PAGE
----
Article

Economic forecast for IT VARs

Matthew Wasielewski, Contributor

As the economy shrinks like a grape in the sun, businesses are cutting costs and bracing for an open-ended recession. With less capital floating around, value-added resellers (VARs) are rushing to stake their claims in resilient markets and adding new solutions using virtualization and unified communications (UC).

For those who've specialized in construction or the automotive industry, it's time to find a new market, said

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Tim Harmon, a senior analyst at Forrester Research Inc.

Some IT VARs agreed.

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"For the commercial [construction] guys, all of their funding has completely dried up so our customers in that area have fallen off the map," said Michael Cocanower, president of itSynergy, a Microsoft partner and consultancy specializing in small and medium-sized businesses (SMBs).

Cocanower describes a grim scene in which a concrete company that itSynergy had worked with saw its revenue shrink from $100 million to $16 million, and a subcontractor client went from building 500 houses to 15 in months.

There is hope, though, in healthcare, energy, food and media verticals, according to Harmon.

With these industries experiencing modest growth, a reseller is forced to re-examine its business model and the sort of technology it's pushing to its clients.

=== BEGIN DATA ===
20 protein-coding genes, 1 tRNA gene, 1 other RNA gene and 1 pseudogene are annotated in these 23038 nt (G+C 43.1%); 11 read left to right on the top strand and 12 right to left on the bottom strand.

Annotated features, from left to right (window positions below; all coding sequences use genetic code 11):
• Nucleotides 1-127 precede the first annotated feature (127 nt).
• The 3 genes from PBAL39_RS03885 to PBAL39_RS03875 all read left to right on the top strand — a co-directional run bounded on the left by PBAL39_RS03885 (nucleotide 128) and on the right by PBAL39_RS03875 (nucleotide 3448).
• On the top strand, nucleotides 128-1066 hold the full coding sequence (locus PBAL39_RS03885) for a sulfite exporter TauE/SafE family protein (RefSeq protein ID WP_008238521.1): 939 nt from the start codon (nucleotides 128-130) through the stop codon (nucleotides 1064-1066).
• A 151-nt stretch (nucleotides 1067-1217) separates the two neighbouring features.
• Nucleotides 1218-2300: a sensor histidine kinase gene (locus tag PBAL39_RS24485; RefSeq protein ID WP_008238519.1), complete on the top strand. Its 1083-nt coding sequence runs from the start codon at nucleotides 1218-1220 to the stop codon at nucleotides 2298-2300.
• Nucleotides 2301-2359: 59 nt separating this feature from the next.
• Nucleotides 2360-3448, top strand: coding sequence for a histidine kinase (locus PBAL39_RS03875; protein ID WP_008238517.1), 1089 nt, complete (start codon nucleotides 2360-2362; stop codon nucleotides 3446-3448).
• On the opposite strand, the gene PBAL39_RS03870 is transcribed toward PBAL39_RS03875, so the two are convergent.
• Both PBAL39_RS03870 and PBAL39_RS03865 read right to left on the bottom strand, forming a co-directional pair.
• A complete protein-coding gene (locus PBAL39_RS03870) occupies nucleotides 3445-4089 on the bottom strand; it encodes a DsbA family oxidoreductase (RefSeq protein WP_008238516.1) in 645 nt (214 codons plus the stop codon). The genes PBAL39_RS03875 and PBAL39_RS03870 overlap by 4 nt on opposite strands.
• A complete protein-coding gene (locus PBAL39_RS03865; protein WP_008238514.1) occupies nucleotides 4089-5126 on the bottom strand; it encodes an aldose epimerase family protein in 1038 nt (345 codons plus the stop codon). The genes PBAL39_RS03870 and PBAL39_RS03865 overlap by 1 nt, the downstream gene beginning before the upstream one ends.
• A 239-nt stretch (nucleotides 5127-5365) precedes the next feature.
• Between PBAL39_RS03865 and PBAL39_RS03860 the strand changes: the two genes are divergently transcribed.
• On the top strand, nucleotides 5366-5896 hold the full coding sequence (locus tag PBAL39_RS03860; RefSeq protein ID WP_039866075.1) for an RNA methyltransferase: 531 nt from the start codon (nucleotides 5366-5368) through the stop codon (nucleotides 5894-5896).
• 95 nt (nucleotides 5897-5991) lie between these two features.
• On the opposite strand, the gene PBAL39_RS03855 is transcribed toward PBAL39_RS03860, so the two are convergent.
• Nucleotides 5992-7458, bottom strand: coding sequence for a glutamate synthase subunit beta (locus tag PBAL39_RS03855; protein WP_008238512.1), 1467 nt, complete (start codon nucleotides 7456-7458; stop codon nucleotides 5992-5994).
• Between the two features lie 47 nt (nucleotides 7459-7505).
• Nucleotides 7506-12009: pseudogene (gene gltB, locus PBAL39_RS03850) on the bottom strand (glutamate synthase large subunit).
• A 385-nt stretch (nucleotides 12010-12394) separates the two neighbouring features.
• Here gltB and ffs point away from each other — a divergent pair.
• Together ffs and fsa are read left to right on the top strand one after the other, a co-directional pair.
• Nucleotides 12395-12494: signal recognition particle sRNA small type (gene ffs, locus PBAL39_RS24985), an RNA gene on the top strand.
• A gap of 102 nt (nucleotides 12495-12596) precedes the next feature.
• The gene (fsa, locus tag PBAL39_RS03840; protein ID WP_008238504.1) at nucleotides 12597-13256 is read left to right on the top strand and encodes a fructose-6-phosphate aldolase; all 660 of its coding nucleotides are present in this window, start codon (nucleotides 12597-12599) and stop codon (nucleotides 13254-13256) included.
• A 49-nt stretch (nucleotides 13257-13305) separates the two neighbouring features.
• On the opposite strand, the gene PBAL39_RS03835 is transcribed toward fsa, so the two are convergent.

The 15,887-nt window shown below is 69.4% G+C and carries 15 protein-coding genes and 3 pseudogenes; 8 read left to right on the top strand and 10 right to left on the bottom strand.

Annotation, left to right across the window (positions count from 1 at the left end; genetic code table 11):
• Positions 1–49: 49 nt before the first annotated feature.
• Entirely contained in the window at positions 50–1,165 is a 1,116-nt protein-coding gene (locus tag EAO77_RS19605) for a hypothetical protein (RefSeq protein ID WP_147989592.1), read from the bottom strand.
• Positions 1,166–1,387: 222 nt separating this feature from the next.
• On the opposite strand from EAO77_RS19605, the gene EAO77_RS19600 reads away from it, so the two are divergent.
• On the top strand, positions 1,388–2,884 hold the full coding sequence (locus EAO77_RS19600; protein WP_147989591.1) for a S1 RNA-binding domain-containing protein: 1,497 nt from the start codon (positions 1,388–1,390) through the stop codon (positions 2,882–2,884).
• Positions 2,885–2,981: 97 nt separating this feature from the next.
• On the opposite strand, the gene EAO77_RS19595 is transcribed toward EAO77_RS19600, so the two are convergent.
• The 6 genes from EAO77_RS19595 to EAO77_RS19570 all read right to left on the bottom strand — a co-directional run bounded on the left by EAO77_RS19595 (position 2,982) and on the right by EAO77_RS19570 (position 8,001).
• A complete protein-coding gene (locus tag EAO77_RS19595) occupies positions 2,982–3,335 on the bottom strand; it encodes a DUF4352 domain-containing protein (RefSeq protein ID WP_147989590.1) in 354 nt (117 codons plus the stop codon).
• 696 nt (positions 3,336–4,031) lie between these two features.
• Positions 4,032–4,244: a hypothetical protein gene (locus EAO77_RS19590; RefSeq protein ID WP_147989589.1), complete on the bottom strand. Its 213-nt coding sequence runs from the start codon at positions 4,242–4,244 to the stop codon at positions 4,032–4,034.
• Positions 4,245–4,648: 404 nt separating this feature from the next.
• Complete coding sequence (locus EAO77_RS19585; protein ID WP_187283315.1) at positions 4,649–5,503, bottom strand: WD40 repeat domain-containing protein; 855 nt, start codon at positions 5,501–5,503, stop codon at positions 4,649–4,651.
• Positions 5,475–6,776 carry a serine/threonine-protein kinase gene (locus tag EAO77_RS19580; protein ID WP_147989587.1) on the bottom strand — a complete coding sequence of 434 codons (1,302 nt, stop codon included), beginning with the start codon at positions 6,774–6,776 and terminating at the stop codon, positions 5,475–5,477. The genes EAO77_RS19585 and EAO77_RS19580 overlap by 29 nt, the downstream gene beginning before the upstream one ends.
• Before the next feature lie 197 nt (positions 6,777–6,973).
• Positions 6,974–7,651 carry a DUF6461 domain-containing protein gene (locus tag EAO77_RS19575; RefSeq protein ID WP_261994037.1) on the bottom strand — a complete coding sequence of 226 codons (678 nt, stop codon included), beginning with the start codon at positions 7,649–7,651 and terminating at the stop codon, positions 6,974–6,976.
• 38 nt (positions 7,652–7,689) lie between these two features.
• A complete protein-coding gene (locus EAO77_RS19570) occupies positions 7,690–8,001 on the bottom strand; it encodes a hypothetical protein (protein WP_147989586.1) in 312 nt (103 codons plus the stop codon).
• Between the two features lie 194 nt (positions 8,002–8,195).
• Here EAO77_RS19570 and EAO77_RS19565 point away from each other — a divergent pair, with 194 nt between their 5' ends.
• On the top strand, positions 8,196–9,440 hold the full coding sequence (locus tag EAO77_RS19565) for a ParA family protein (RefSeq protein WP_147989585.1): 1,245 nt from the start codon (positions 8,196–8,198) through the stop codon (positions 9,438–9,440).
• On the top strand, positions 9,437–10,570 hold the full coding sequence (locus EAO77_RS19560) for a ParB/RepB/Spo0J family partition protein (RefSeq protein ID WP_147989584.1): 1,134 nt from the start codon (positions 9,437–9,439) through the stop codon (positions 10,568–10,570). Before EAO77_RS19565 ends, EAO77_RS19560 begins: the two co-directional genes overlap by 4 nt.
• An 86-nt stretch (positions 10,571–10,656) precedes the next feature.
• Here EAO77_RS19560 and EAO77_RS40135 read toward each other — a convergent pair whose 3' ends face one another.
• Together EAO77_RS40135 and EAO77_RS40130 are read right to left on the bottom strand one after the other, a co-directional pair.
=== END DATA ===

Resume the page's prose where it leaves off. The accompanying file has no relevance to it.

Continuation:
"Software as a Service will pick up, as you're going to see customers become more cash-flow sensitive. For VARs it really means they have to go back to the negotiating table for what sort of values they provide and figure out how to package and market them," Harmon said.

Virtualization, new verticals create opportunities

Harmon added that there may be some truth to all the hype around cloud computing's storage-on-demand ability. Companies can wring efficiencies from offloading storage, although the savings could vary month to month. "The growth of that sort of information is very high and, at the same time, you don't know what compliance issues you'll run into down the line."

Others aren't so sure that security in the cloud is up to the task yet compared with traditional, physical storage. "That [cloud storage] technology is great and maybe 24 months down the road it will gain some traction, but the only people that are going to be jumping on that now are the early adopters. It's great that your information can live up in this cloud and it's elastic, but there's also an inherent risk with having all your data there," said Mathew Hegarty, infrastructure practice director at Net@Work

While gaps in security may deter some companies from virtualizing, it also creates a lucrative market for the highly adaptive reseller. "It's growing somewhere around 12% to 15% a year and right now, so we see an opportunity in the market for us to take a large amount of partners who aren't in the network security space and get them there," said Tony Vottima, vice president of marketing solutions and development for Avnet Technology Solutions, a Phoenix-based distributor focused on promoting collaboration within the channel.